Would you vacation in Somalia? Given Somalia’s image (and reality) as an ungovernable failed state locked in perpetual violence, the answer is obvious.
But last week Peter Buttitigieg and Nathaniel Meyers report they walked through the market (it sounds like Berbera) and drove around in a battered pickup truck to see rock paintings in the desert in the Republic of Somaliland.
It’s a unique and provocative report from the unrecognized, autonomous, self-governing territory north of Somalia, a place few people have heard of.
Buttitigieg says a democratically elected government is functioning despite desperate poverty and lack of recognition by the U.S., Europe and the African Union. Paradoxically, it’s what the Horn of Africa, especially Somalia, needs.
But, to call it a paradox is deep understatement. The Republic of Somaliland has been functioning as a democracy since 1991 without recognition, not because it’s unknown but because it’s the policy of the AU, US and EU. There are many reasons, not the least of which is that the Republic constituted itself and has gone about its business without acceding to requests by the international community for it to dissolve and merge with the rest of the anarchic territory to the south.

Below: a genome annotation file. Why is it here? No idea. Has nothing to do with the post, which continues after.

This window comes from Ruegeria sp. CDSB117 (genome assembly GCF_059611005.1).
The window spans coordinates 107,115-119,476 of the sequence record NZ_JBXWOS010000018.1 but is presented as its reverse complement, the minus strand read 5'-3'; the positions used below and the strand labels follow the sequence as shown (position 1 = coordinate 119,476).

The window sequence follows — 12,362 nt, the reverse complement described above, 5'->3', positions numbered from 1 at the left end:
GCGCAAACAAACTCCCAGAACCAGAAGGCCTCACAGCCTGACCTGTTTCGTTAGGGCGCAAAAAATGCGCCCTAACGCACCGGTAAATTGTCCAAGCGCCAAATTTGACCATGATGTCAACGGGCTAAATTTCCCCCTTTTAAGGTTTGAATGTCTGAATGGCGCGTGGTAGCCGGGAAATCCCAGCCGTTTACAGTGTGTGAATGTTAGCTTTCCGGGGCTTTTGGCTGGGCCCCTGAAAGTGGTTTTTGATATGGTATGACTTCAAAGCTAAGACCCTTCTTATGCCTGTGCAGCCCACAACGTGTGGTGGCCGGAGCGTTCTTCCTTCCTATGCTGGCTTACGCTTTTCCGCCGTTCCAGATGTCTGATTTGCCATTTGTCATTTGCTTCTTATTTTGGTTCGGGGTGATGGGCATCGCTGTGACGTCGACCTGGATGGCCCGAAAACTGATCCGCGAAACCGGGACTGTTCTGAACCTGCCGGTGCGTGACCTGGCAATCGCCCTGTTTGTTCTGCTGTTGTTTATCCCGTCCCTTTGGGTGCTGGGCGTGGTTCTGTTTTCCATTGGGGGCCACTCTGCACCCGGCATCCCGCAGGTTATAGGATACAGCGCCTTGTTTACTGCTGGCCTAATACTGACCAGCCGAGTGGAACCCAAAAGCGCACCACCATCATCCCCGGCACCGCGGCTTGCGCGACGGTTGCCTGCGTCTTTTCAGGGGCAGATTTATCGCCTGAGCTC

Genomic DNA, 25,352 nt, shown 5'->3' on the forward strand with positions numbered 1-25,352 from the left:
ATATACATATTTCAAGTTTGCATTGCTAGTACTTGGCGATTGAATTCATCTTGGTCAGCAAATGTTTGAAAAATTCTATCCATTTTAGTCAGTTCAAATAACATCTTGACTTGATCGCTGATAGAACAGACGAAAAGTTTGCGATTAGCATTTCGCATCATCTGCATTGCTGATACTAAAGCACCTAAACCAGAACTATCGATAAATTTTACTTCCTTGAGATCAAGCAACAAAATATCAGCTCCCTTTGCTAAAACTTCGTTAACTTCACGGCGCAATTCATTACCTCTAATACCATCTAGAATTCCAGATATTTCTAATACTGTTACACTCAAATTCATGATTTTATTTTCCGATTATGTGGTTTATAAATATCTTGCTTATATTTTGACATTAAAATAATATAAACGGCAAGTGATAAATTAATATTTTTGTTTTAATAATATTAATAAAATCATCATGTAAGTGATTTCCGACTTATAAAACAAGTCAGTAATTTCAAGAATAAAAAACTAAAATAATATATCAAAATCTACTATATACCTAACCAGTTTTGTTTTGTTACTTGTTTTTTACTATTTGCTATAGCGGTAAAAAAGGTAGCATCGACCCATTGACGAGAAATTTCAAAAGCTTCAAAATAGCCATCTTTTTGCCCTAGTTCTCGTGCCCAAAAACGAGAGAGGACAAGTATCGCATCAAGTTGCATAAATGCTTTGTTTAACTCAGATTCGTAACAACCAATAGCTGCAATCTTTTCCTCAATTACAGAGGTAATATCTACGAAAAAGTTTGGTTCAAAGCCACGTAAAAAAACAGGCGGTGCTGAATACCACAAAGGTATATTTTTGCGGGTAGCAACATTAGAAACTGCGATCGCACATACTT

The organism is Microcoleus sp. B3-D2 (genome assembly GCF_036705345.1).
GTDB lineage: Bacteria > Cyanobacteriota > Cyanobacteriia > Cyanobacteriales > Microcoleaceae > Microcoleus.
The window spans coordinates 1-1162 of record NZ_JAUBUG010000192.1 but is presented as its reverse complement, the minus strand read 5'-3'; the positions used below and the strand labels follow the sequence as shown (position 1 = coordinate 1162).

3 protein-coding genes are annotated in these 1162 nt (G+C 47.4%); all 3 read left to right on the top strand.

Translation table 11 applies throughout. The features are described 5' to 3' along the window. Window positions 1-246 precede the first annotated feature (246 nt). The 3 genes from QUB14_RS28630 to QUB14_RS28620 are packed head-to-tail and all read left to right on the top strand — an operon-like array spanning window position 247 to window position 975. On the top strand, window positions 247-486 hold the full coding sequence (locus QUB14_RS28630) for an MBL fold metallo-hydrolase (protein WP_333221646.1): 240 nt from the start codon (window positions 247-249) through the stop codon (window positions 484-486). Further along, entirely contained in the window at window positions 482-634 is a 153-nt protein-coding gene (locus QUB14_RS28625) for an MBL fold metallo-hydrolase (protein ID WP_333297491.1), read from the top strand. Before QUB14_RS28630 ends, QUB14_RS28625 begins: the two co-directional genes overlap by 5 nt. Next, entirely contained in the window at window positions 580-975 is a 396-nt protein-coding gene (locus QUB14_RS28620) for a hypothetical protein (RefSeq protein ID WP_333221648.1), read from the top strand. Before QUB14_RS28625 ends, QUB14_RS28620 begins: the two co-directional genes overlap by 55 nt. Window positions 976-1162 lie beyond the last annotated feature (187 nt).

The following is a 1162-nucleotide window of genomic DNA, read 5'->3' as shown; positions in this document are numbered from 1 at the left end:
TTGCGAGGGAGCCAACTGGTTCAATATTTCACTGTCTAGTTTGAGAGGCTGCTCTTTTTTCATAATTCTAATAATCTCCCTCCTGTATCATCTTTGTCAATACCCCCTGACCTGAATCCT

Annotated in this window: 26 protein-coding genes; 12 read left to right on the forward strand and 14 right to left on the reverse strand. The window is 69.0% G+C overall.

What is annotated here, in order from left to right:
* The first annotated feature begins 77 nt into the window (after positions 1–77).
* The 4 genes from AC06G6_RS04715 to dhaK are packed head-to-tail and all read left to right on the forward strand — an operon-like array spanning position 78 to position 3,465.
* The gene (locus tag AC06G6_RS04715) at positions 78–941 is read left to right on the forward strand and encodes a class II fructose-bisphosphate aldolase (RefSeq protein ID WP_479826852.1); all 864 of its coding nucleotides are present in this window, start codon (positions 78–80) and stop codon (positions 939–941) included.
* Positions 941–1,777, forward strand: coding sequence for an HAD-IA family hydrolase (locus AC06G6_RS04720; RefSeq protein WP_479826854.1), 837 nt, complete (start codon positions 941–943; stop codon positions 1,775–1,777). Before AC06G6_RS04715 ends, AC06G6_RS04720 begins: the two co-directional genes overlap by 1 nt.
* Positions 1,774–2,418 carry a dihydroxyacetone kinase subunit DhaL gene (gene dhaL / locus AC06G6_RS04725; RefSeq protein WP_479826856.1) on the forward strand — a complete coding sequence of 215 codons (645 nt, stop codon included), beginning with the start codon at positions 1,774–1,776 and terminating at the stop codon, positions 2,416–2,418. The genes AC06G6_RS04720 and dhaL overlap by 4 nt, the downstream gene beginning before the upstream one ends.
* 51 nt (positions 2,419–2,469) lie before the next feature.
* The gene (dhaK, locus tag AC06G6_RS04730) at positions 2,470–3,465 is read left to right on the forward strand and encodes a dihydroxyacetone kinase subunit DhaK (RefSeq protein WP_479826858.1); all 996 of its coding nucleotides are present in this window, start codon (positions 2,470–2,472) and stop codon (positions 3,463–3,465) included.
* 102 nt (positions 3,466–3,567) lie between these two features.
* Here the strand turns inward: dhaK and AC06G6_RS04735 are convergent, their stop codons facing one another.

Therefore, even with its record of success, it presents all kinds of problems to Africa and the world community. Tenuous borders were drawn by colonial administrators who disregarded land use patterns by various tribes. These are still an inflammatory issue.
The war between Eritrea and Ethiopia is a recent reminder. Competing claims on the Ogaden within the borders of Ethiopia but used by ethnic Somalis is another.
In addition, tenuous elections have put people in charge who hold on through coercion, finesse and, sometimes, force.
Many feel that self-constituted autonomy opens a Pandora’s box that could lead to more problems than solutions. So the Republic remains incognito.
Never the less, Buttitigieg and Meyers provoke interesting reflection on the Republic of Somaliland and whether it should be ignored by the rest of the world. I have a T-shirt that says, “I vacationed in Mogadishu and lived to tell about it.” Buttitigieg and Meyers don’t claim the Republic is a tourist destination, but given the instability to the south they ask if the world should take a second look at the Republic of Somaliland and re-consider its invisible status.